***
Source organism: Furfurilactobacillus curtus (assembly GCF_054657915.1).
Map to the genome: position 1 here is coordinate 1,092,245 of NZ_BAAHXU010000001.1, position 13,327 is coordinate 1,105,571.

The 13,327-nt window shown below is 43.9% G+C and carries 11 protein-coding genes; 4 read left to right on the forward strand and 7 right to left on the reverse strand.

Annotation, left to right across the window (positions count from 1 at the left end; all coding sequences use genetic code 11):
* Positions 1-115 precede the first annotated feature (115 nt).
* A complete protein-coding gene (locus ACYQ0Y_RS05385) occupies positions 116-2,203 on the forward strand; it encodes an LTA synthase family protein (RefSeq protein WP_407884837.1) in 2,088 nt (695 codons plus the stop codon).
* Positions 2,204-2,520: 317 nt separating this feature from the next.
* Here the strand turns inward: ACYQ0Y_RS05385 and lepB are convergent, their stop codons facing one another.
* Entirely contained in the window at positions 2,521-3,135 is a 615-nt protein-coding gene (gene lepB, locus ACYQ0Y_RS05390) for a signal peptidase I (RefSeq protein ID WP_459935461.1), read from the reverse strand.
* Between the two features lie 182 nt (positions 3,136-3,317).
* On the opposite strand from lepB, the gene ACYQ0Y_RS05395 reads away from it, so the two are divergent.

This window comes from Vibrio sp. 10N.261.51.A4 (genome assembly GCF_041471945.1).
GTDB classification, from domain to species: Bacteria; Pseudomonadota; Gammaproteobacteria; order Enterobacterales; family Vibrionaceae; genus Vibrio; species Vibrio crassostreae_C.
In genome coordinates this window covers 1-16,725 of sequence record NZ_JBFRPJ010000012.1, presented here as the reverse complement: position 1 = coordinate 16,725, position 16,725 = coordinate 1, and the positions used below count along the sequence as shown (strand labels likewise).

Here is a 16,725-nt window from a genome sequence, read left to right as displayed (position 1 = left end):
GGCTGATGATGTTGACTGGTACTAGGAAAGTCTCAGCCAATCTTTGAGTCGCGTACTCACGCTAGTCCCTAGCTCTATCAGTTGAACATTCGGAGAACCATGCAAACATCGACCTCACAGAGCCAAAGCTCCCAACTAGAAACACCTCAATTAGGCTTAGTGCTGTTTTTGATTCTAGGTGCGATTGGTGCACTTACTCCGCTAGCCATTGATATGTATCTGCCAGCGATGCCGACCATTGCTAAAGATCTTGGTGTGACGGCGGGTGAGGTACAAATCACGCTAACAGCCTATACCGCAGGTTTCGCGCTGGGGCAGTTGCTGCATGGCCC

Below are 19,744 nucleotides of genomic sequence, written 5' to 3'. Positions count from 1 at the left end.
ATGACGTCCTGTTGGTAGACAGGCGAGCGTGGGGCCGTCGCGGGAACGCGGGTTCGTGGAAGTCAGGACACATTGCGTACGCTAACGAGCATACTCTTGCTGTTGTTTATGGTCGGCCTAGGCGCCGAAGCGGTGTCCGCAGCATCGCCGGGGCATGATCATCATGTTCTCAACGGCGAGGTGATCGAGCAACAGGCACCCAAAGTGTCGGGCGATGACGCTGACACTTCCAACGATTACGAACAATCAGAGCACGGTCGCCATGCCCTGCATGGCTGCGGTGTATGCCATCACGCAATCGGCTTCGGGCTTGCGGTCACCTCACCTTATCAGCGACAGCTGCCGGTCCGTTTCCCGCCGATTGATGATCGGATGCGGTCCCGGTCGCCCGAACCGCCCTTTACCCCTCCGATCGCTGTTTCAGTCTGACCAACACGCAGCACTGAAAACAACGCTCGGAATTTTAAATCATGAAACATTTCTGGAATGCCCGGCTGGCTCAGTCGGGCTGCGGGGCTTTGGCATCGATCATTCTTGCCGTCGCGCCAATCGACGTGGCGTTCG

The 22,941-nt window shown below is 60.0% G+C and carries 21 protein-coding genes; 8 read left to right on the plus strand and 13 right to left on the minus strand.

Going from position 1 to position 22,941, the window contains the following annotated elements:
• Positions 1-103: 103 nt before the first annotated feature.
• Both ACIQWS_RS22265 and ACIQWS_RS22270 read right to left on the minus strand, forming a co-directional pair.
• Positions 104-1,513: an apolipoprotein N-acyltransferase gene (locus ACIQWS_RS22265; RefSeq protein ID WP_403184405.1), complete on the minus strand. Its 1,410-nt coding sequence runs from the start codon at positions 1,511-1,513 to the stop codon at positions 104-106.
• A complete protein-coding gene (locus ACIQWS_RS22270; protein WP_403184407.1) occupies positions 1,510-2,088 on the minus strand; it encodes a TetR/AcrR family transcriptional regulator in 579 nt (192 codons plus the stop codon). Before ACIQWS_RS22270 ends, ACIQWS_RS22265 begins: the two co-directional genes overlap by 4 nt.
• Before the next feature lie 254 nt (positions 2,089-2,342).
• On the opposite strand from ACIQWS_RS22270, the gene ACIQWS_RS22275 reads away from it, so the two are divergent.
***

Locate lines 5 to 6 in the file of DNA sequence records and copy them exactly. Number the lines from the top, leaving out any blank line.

* Positions 1-115 precede the first annotated feature (115 nt).
* A complete protein-coding gene (locus ACYQ0Y_RS05385) occupies positions 116-2,203 on the forward strand; it encodes an LTA synthase family protein (RefSeq protein WP_407884837.1) in 2,088 nt (695 codons plus the stop codon).